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#16991 User is offline   johnu 

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Posted 2020-November-17, 16:34

View Postawm, on 2020-November-17, 12:15, said:

One thing we've learned over the past nine months of Covid is the number of white collar jobs that can be effectively done remotely. Many businesses have actually found that "work from home" has increased productivity!

If we double-down on this by having the government provide tax incentives for firms to allow working remotely, we might find that a lot of city dwellers actually prefer to move out into small towns or rural areas. The same 100k/year salary that seems meager in Manhattan or San Francisco goes a long way in the mid-west!

Such movement could help improve our democracy by reducing the concentration of Democratic voters in the coastal cities, and the influx of spending from new, more affluent residents in some parts of the country could revitalize their economies as well. At the same time, this could reduce pressure on the sky-high housing prices in major cities, allowing the people who really want/need to live there a little breathing room.


These Tech Companies Want Pay Cuts for Remote Workers

For companies in high cost areas with fierce competition for workers, reduced pay for those moving to, or already in, low cost areas seems like sound business sense to me.
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#16992 User is offline   Zelandakh 

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Posted 2020-November-17, 16:38

View Postawm, on 2020-November-17, 12:15, said:

One thing we've learned over the past nine months of Covid is the number of white collar jobs that can be effectively done remotely. Many businesses have actually found that "work from home" has increased productivity!

If I were a CEO, it would occur to me how easy this makes outsourcing. I can employ people in Eastern Europe, SE Asia and South America and have them integrate seamlessly with a core local force with a massive reduction in costs. Those remote job are almost certainly not going to American towns and rural communities.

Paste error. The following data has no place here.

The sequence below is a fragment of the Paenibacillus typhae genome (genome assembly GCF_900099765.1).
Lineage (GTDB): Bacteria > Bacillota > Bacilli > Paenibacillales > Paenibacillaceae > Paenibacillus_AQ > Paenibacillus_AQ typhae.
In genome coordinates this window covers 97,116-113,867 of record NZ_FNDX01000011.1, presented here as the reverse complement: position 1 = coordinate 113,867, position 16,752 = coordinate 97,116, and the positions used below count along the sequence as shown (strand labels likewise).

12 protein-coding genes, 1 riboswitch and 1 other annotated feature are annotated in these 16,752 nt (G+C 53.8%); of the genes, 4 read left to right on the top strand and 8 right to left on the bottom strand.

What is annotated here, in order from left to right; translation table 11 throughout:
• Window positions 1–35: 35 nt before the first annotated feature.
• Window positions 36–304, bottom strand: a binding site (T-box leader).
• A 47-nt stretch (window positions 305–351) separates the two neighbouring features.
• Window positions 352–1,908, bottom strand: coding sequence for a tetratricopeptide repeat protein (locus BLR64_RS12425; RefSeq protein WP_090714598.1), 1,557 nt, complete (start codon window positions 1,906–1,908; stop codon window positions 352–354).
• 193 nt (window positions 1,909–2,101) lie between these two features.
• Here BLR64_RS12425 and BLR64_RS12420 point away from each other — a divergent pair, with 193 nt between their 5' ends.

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#16993 User is offline   pilowsky 

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Posted 2020-November-17, 16:39

View PostZelandakh, on 2020-November-17, 16:38, said:

If I were a CEO, it would occur to me how easy this makes outsourcing. I can employ people in Eastern Europe, SE Asia and South America and have them integrate seamlessly with a core local force with a massive reduction in costs. Those remote job are almost certainly not going to American towns and rural communities.


And what would you be a CEO of? Exactly? Posted Image.
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#16994 User is offline   johnu 

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Posted 2020-November-17, 16:44

View Postbarmar, on 2020-November-15, 18:41, said:

The problem is that he still has a base of followers that believe everything he says, and the GOP depends on their votes and activism.

Today it is the Manchurian President, before is was McConnell obstructing Obama, a few years ago it was the Tea Bag party. As Roseannadanna once said, "it just goes to show you, it's always something - if it ain't one thing, it's another."
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#16995 User is offline   johnu 

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Posted 2020-November-17, 16:56

View PostZelandakh, on 2020-November-14, 17:51, said:

The only embarrassment I see here is someone seriously equating the phrase "major world leader" with how dangerous the country is for the USA and spending 3 posts on backing that up. :lol: :lol: :lol:

Sounds like you are having a Manchurian President level tantrum because by implication, the USA is a world power. Feel free to look up where the US GDP stands in worldwide rankings, or where the US military stands worldwide. It is very convenient for you to ignore that I equated leaders of the G7 as world leaders. The G7 countries are all strong allies (or were strong allies before the Grifter in Chief) of the US. I don't consider those countries at all "dangerous" to the US.